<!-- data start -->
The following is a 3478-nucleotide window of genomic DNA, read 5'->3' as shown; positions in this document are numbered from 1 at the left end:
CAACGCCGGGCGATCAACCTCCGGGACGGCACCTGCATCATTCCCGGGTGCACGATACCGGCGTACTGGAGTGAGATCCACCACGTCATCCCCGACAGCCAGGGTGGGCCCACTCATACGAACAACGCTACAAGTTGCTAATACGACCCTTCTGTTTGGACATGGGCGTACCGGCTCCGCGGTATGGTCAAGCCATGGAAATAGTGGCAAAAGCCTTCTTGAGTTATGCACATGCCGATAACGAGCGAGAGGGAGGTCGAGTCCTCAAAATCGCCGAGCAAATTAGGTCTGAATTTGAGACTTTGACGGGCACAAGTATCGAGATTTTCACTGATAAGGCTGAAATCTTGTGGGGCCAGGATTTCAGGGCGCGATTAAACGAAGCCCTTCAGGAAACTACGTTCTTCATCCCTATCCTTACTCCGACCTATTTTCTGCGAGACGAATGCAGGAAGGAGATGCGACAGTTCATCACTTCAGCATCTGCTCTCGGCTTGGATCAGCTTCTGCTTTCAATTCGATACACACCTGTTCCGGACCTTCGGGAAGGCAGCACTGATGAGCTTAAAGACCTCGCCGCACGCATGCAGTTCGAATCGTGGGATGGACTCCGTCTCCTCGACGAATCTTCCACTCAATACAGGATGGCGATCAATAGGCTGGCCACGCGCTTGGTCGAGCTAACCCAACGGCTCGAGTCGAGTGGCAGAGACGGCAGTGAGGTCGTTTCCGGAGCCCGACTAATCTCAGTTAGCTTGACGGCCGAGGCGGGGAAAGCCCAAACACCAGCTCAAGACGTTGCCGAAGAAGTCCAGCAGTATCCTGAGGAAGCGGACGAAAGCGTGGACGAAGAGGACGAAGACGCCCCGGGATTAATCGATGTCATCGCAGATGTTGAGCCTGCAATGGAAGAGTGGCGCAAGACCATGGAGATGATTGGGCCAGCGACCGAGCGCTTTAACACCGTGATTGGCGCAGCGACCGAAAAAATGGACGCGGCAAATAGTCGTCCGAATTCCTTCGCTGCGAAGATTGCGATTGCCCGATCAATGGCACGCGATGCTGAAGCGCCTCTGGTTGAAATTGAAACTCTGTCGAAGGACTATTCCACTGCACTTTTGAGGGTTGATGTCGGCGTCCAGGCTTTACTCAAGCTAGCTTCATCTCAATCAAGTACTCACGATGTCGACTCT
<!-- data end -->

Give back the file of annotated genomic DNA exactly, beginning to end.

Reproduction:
The following is a 3478-nucleotide window of genomic DNA, read 5'->3' as shown; positions in this document are numbered from 1 at the left end:
CAACGCCGGGCGATCAACCTCCGGGACGGCACCTGCATCATTCCCGGGTGCACGATACCGGCGTACTGGAGTGAGATCCACCACGTCATCCCCGACAGCCAGGGTGGGCCCACTCATACGAACAACGCTACAAGTTGCTAATACGACCCTTCTGTTTGGACATGGGCGTACCGGCTCCGCGGTATGGTCAAGCCATGGAAATAGTGGCAAAAGCCTTCTTGAGTTATGCACATGCCGATAACGAGCGAGAGGGAGGTCGAGTCCTCAAAATCGCCGAGCAAATTAGGTCTGAATTTGAGACTTTGACGGGCACAAGTATCGAGATTTTCACTGATAAGGCTGAAATCTTGTGGGGCCAGGATTTCAGGGCGCGATTAAACGAAGCCCTTCAGGAAACTACGTTCTTCATCCCTATCCTTACTCCGACCTATTTTCTGCGAGACGAATGCAGGAAGGAGATGCGACAGTTCATCACTTCAGCATCTGCTCTCGGCTTGGATCAGCTTCTGCTTTCAATTCGATACACACCTGTTCCGGACCTTCGGGAAGGCAGCACTGATGAGCTTAAAGACCTCGCCGCACGCATGCAGTTCGAATCGTGGGATGGACTCCGTCTCCTCGACGAATCTTCCACTCAATACAGGATGGCGATCAATAGGCTGGCCACGCGCTTGGTCGAGCTAACCCAACGGCTCGAGTCGAGTGGCAGAGACGGCAGTGAGGTCGTTTCCGGAGCCCGACTAATCTCAGTTAGCTTGACGGCCGAGGCGGGGAAAGCCCAAACACCAGCTCAAGACGTTGCCGAAGAAGTCCAGCAGTATCCTGAGGAAGCGGACGAAAGCGTGGACGAAGAGGACGAAGACGCCCCGGGATTAATCGATGTCATCGCAGATGTTGAGCCTGCAATGGAAGAGTGGCGCAAGACCATGGAGATGATTGGGCCAGCGACCGAGCGCTTTAACACCGTGATTGGCGCAGCGACCGAAAAAATGGACGCGGCAAATAGTCGTCCGAATTCCTTCGCTGCGAAGATTGCGATTGCCCGATCAATGGCACGCGATGCTGAAGCGCCTCTGGTTGAAATTGAAACTCTGTCGAAGGACTATTCCACTGCACTTTTGAGGGTTGATGTCGGCGTCCAGGCTTTACTCAAGCTAGCTTCATCTCAATCAAGTACTCACGATGTCGACTCT